By Julia Busiek, UC Newsroom
State officials, University of California leaders and researchers from nearly two dozen California universities gathered in Sacramento last week to sound the alarm about climate change and to rally behind the state’s global leadership in climate action, investment and research.
The event, held at the new UC Student and Policy Center, honored the awardees of the California Climate Action Seed and Matching Grants and the UC Climate Action Innovation and Entrepreneurship Grants. These grants are funding solutions-oriented research into wildfire, water, health, biodiversity, sea level rise, clean energy and disaster response, among other pressing topics, with a focus on protecting people’s health, homes and livelihoods.
To make this work possible, the State allocated $100 million to the UC Office of the President to distribute to researchers at public and private four-year universities throughout California. It’s the largest such investment in UC-administered research the State has ever made — a fitting response, the experts gathered in Sacramento agreed, to the magnitude and urgency of the climate crisis.
“I spent the last four and a half years in this job, and I thought I’d spend a lot more time thinking about the future and planning for the future, but our agency has been in emergency response mode,” said California Secretary of Natural Resources Wade Crowfoot in remarks to the gathering. Since he stepped into the role, California has careened between exceptional drought, deadly heat waves and atmospheric river-fueled floods, Crowfoot noted. Seven percent of the state’s land has burned in wildfires. Hundreds of Californians have lost their lives in climate-related disasters.
“So that’s the grim picture in terms of what we face,” Crowfoot said. “But here is the encouraging piece: California is showing the world what we need to do.” For instance, the State has allocated $50 billion to climate action across multiple sectors and agencies in the past three years.
“Every day, California state workers make decisions about how to spend this $50 billion, and we need to be informed by the best available science,” Crowfoot said. “And that’s why I’m so excited and proud and thankful to the researchers that we have here today. Because you all are informing the decisions that we’re going to make.”
Crowfoot was among those who noted that California has proven its ability to lead on climate. For instance, the state met the goal set by AB 32, the landmark 2006 legislation that required it to cut its greenhouse gas emissions to 1990 levels by 2020, and it did so two years early.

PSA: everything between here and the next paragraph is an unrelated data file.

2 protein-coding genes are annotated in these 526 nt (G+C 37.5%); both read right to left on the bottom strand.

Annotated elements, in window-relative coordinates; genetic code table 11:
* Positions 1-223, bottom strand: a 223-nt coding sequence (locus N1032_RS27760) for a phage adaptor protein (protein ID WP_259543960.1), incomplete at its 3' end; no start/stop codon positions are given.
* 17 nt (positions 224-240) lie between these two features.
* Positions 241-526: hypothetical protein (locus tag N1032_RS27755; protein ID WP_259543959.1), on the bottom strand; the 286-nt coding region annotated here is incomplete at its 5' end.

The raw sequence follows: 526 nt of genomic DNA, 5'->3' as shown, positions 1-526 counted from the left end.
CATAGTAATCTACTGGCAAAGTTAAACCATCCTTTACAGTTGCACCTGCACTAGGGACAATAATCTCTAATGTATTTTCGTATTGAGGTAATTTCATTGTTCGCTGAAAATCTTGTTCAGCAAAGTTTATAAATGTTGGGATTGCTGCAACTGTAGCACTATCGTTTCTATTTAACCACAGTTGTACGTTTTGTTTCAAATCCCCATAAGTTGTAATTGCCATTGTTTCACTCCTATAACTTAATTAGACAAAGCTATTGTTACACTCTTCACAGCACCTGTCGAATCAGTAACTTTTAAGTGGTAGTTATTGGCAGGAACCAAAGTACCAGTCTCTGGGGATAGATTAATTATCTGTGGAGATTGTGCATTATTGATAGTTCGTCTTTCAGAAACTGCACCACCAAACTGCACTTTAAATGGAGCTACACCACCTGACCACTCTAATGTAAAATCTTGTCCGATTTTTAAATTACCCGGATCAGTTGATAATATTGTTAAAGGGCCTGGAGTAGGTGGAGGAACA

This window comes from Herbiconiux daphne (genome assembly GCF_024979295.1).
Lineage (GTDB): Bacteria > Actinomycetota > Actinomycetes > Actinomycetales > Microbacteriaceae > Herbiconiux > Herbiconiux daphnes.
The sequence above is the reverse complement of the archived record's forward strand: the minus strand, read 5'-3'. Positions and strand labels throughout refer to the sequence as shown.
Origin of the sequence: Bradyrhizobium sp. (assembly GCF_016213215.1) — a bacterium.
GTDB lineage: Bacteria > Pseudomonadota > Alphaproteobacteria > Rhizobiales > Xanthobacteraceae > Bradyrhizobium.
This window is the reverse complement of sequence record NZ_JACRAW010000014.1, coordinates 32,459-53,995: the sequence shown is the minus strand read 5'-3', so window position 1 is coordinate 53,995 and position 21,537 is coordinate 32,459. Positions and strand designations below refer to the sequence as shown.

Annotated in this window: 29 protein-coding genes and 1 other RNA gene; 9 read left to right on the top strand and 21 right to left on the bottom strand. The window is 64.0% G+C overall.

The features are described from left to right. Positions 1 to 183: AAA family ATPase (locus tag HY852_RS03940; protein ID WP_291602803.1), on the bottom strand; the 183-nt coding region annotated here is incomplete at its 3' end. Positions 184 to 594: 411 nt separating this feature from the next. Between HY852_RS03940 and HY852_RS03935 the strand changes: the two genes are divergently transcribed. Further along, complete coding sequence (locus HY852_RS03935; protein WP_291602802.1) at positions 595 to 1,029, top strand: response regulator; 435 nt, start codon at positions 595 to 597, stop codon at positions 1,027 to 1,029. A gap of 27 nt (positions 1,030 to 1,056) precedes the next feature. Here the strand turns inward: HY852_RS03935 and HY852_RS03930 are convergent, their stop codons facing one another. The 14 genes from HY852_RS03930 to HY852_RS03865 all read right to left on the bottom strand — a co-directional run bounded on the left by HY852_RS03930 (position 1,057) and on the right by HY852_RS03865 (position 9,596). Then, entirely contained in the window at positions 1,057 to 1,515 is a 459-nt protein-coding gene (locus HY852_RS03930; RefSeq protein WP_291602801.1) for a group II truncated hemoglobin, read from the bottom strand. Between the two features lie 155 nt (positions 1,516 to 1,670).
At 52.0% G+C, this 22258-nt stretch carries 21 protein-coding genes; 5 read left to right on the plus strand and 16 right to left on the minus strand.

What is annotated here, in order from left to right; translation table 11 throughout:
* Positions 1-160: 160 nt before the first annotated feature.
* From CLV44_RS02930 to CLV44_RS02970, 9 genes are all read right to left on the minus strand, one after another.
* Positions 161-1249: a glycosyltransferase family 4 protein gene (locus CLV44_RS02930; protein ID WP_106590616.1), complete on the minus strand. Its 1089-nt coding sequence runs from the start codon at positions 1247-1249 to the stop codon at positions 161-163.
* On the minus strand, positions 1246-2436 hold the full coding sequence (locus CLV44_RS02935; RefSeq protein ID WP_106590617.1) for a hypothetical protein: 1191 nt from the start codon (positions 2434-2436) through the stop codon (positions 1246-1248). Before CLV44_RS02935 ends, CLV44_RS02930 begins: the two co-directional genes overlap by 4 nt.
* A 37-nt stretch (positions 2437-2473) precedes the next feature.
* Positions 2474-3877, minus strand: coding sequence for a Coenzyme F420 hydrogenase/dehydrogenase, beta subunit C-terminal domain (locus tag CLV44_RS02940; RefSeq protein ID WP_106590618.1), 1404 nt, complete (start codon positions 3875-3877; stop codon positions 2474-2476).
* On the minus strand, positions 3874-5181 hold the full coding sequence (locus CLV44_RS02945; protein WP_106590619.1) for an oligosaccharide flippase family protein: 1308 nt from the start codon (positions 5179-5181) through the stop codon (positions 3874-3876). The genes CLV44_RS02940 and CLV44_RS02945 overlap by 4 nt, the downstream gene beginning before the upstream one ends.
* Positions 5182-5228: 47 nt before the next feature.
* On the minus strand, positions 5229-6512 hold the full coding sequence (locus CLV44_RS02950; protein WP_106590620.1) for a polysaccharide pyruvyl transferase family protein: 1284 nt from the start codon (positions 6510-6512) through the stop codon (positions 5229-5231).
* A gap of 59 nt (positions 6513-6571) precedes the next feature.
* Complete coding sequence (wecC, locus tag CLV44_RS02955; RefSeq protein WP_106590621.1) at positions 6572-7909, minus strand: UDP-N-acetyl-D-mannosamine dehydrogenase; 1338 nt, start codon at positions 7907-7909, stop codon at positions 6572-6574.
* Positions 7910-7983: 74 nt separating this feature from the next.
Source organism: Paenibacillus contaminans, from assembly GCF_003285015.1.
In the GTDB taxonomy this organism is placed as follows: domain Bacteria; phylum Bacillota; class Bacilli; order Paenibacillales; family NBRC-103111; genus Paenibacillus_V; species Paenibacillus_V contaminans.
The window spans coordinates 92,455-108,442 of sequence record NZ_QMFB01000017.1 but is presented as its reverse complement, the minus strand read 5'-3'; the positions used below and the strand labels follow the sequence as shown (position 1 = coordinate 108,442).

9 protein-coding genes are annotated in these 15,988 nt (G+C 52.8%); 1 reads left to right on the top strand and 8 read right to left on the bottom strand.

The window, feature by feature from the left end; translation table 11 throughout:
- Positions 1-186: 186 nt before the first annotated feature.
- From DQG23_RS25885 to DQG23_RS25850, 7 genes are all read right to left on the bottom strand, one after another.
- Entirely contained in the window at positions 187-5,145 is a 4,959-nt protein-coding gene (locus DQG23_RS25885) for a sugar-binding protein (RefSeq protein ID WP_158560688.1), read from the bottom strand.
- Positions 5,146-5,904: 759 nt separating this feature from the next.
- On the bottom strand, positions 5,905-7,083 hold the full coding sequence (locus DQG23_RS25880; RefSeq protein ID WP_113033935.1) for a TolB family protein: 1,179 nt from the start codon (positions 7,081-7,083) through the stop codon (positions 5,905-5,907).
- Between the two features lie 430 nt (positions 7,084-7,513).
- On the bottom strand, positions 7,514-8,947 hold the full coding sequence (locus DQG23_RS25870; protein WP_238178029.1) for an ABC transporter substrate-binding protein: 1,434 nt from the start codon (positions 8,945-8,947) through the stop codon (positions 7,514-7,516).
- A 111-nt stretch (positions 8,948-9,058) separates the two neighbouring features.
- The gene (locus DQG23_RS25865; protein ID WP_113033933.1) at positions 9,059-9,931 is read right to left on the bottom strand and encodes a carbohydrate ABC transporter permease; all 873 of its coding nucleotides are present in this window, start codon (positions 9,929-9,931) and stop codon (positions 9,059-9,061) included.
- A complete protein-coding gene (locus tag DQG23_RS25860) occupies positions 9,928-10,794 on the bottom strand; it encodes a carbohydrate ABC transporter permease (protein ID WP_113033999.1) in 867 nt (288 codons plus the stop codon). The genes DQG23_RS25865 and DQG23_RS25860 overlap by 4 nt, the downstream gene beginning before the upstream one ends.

“I’m just so happy to see how we’ve been able to meet our initial climate goals ahead of schedule and under budget. But I would certainly be remiss if I didn’t recognize the fact that in those initial steps, we did really pluck the lowest hanging fruit,” said Sen. Ben Allen of California’s 24th District, who chairs the Senate Environmental Quality Committee. “I say this not to diminish the accomplishments, but to rather emphasize the work underway and to brace ourselves for what is more likely the toughest work yet to come.”
The California Climate Action Seed and Matching Grants, awarded in August, provided a total of $83.1 million to 38 teams to conduct two-year climate resilience projects in every part of California. In March, 15 UC locations also each received $1 million to seed climate-focused entrepreneurial efforts.
In all, the funded projects involve more than 130 community, industry, tribal and public agencies, as well as 12 UC locations, 11 California State University campuses and two private universities. The partnerships funded by these grants span 51 of California’s 58 counties, with more than $9.2 million going directly to community, nonprofit and tribal partners.
Raquel Williams, vice chairwoman of the Wilton Rancheria, opened the program with a greeting and prayer in the Miwok language. Following remarks by Secretary Crowfoot, Sen. Allen, UC Vice President for Research and Innovation Theresa Maldonado, Chief Deputy Director of the Governor’s Office of Planning and Research Saharnaz Mirzazad and UC Provost Katherine Newman, four of the Climate Action Matching grantees presented their projects.
Steve Allison, professor of ecology at UC Irvine, discussed how his team will devise new equity-informed approaches to planning for wildfire risk. Ted Grantham, associate professor of cooperative extension at UC Berkeley, will build and deploy new digital planning tools to democratize water allocation. Cynthia Daley, a professor in the College of Agriculture at California State University, Chico, will compare carbon sequestration between fields managed using regenerative and conventional agricultural techniques. And Megan Jennings, conservation ecologist at San Diego State University, will convene Tribal organizations throughout Southern California to strengthen connections between Indigenous Californians’ traditional ecological knowledge and academic climate science and land management.
“Our state is a natural environment for innovative ideas and bold action,” said UC President Michael V. Drake, M.D., in recorded remarks. “We are so grateful to Gov. Gavin Newsom and to the State Legislature for this historic investment in research that will help us address this urgent problem. I’m proud to see the University of California and our partners working together to increase climate resilience for communities across the state, particularly those hardest hit by climate change.”